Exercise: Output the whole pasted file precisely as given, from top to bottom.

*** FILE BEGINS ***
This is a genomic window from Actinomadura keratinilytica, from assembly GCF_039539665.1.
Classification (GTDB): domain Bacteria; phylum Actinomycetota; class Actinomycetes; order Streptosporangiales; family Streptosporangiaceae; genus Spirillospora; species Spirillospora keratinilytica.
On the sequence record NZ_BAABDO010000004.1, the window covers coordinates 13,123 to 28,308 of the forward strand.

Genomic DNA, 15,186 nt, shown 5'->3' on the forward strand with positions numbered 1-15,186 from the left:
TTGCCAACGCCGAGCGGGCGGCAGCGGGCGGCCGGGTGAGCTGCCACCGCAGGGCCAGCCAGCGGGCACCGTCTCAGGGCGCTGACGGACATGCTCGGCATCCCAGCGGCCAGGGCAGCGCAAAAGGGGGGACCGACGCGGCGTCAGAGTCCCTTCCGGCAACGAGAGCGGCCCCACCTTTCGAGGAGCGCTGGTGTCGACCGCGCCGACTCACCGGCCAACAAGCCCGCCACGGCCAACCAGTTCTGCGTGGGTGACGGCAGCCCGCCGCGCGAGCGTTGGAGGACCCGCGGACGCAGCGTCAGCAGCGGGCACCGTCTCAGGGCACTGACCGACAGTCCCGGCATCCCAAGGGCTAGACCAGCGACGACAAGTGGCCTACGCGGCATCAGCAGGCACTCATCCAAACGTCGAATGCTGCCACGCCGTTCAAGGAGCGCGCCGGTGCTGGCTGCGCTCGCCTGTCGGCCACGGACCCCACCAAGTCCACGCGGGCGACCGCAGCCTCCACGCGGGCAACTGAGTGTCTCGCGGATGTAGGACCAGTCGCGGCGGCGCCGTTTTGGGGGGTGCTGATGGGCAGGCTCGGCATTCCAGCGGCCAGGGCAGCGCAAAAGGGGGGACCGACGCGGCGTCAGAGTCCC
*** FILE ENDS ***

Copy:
This is a genomic window from Actinomadura keratinilytica, from assembly GCF_039539665.1.
Classification (GTDB): domain Bacteria; phylum Actinomycetota; class Actinomycetes; order Streptosporangiales; family Streptosporangiaceae; genus Spirillospora; species Spirillospora keratinilytica.
On the sequence record NZ_BAABDO010000004.1, the window covers coordinates 13,123 to 28,308 of the forward strand.

Genomic DNA, 15,186 nt, shown 5'->3' on the forward strand with positions numbered 1-15,186 from the left:
TTGCCAACGCCGAGCGGGCGGCAGCGGGCGGCCGGGTGAGCTGCCACCGCAGGGCCAGCCAGCGGGCACCGTCTCAGGGCGCTGACGGACATGCTCGGCATCCCAGCGGCCAGGGCAGCGCAAAAGGGGGGACCGACGCGGCGTCAGAGTCCCTTCCGGCAACGAGAGCGGCCCCACCTTTCGAGGAGCGCTGGTGTCGACCGCGCCGACTCACCGGCCAACAAGCCCGCCACGGCCAACCAGTTCTGCGTGGGTGACGGCAGCCCGCCGCGCGAGCGTTGGAGGACCCGCGGACGCAGCGTCAGCAGCGGGCACCGTCTCAGGGCACTGACCGACAGTCCCGGCATCCCAAGGGCTAGACCAGCGACGACAAGTGGCCTACGCGGCATCAGCAGGCACTCATCCAAACGTCGAATGCTGCCACGCCGTTCAAGGAGCGCGCCGGTGCTGGCTGCGCTCGCCTGTCGGCCACGGACCCCACCAAGTCCACGCGGGCGACCGCAGCCTCCACGCGGGCAACTGAGTGTCTCGCGGATGTAGGACCAGTCGCGGCGGCGCCGTTTTGGGGGGTGCTGATGGGCAGGCTCGGCATTCCAGCGGCCAGGGCAGCGCAAAAGGGGGGACCGACGCGGCGTCAGAGTCCC